Thinking I do with words - The consumer advantage to small towns

In his presentation at the Yorkton Chamber of Commerce’s first Business Summit, Evan Ortynsky said something interesting. The only way for a business to survive in a community like Yorkton is to have repeat customers. Out of everything said at the summit, that’s the one I’ve been contemplating in the hours and days after it wrapped.

It’s not because he’s right – and he is right – but because it demonstrates a dynamic that is unique to a small town.

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It’s impossible to avoid building a relationship between the business itself and customers. It is a bit easier to drop over $20,000 on a car – in the case of Ortynsky – or a different big ticket item when you actually like the person selling it to you. In a small town – and Yorkton remains a small town – any business will quickly generate a reputation.

This advantage is probably more for the consumer than the business itself. Because you find that you quickly get a reputation, whether fair or not, based on what you’re doing for people. And as a result it becomes extremely important for a small town business to make people happy in a way that it might not be nearly as important for a business from a larger city.

The end result is that Yorkton is probably the best place in the province for browsing a car dealership’s inventory. In larger centers, there’s not as much incentive to be nice to the couple who browses just because her car is having some other irritating issue yet again, or nice to the guy who is trying to convince his mother to pick up a vehicle with automatic emergency braking but isn’t having much luck. Sure, I might not be buying today, but someone is, and I probably know them.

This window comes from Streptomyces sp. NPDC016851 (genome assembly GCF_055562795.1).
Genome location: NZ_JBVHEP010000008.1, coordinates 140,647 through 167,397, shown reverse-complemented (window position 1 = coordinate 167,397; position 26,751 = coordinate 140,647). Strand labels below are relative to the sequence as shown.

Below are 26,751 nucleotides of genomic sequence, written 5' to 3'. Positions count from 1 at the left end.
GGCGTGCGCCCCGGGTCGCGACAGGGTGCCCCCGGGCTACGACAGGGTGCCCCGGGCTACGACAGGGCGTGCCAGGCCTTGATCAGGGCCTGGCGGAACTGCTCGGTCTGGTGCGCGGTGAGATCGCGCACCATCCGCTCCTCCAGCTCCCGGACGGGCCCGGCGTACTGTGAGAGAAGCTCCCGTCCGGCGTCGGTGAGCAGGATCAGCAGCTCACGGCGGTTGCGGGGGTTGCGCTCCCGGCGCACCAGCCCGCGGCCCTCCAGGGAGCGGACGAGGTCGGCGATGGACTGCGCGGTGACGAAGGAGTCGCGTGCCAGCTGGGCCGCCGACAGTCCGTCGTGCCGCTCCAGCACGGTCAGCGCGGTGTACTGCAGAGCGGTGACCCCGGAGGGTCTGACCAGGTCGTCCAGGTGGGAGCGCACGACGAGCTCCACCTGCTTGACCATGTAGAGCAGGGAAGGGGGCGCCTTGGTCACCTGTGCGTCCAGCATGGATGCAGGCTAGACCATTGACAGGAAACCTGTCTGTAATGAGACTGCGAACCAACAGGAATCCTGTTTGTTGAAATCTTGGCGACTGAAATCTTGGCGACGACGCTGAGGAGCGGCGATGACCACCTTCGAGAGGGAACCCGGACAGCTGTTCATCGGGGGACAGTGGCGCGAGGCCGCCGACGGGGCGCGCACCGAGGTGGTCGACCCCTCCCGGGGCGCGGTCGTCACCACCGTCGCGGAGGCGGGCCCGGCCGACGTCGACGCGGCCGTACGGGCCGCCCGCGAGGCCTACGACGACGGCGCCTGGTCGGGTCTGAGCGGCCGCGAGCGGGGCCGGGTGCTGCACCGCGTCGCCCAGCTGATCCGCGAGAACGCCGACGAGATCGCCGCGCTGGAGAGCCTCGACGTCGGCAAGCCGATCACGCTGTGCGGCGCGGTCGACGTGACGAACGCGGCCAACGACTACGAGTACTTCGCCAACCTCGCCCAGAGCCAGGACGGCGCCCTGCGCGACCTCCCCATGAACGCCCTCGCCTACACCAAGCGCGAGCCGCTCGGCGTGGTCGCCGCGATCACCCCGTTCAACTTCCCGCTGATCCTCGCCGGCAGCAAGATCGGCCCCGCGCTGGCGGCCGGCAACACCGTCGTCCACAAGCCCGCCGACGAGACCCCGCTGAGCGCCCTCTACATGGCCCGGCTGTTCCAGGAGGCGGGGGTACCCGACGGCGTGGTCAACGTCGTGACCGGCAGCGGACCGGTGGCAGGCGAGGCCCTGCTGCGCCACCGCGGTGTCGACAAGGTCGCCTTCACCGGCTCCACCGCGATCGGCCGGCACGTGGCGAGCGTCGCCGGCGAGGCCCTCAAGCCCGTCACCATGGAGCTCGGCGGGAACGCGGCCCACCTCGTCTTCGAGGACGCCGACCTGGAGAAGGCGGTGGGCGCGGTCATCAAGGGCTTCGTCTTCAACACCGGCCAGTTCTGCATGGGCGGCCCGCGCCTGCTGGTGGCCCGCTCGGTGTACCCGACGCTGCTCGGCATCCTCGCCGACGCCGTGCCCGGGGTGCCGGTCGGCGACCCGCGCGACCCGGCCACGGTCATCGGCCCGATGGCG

It’s the kiss of death in a small community when someone says “never go there, they were so rude to me.”

I freely admit that I’m extremely irritating when I shop for a car, but I have bought three of the things since moving here (once unexpectedly) so it does pay off for someone eventually.

If anything, larger centers could stand to learn the lesson that businesses in a smaller town have to learn. That is, you make more money if you are good to people.

It’s not a short term gain. Looking at an individual sale, getting the most that you can out of a single customer does give you a quick turnaround. In the case of a car, it’s going to be years until they want to replace the one they just bought. But if you’re looking to be around in a long time, it’s a huge advantage.

There are plenty of people here who do business with a small number of dealers. I know families who all buy the same brand time after time, and the fact that they like the dealer they buy from is a big part of that decision. I generally don’t have brand loyalty, but I’ve bought from the same place twice and that I generally like them does make the car look better.

“We like shopping at this place because they’ve always been good to us” is a pretty big factor in a lot of car buying decisions around here, and could be the deciding factor between two cars someone likes.

This also applies to anything else you buy. As a consumer, it’s probably the biggest advantage to shopping in Yorkton, you generally get treated well, because there’s a lot on the line if you don’t.

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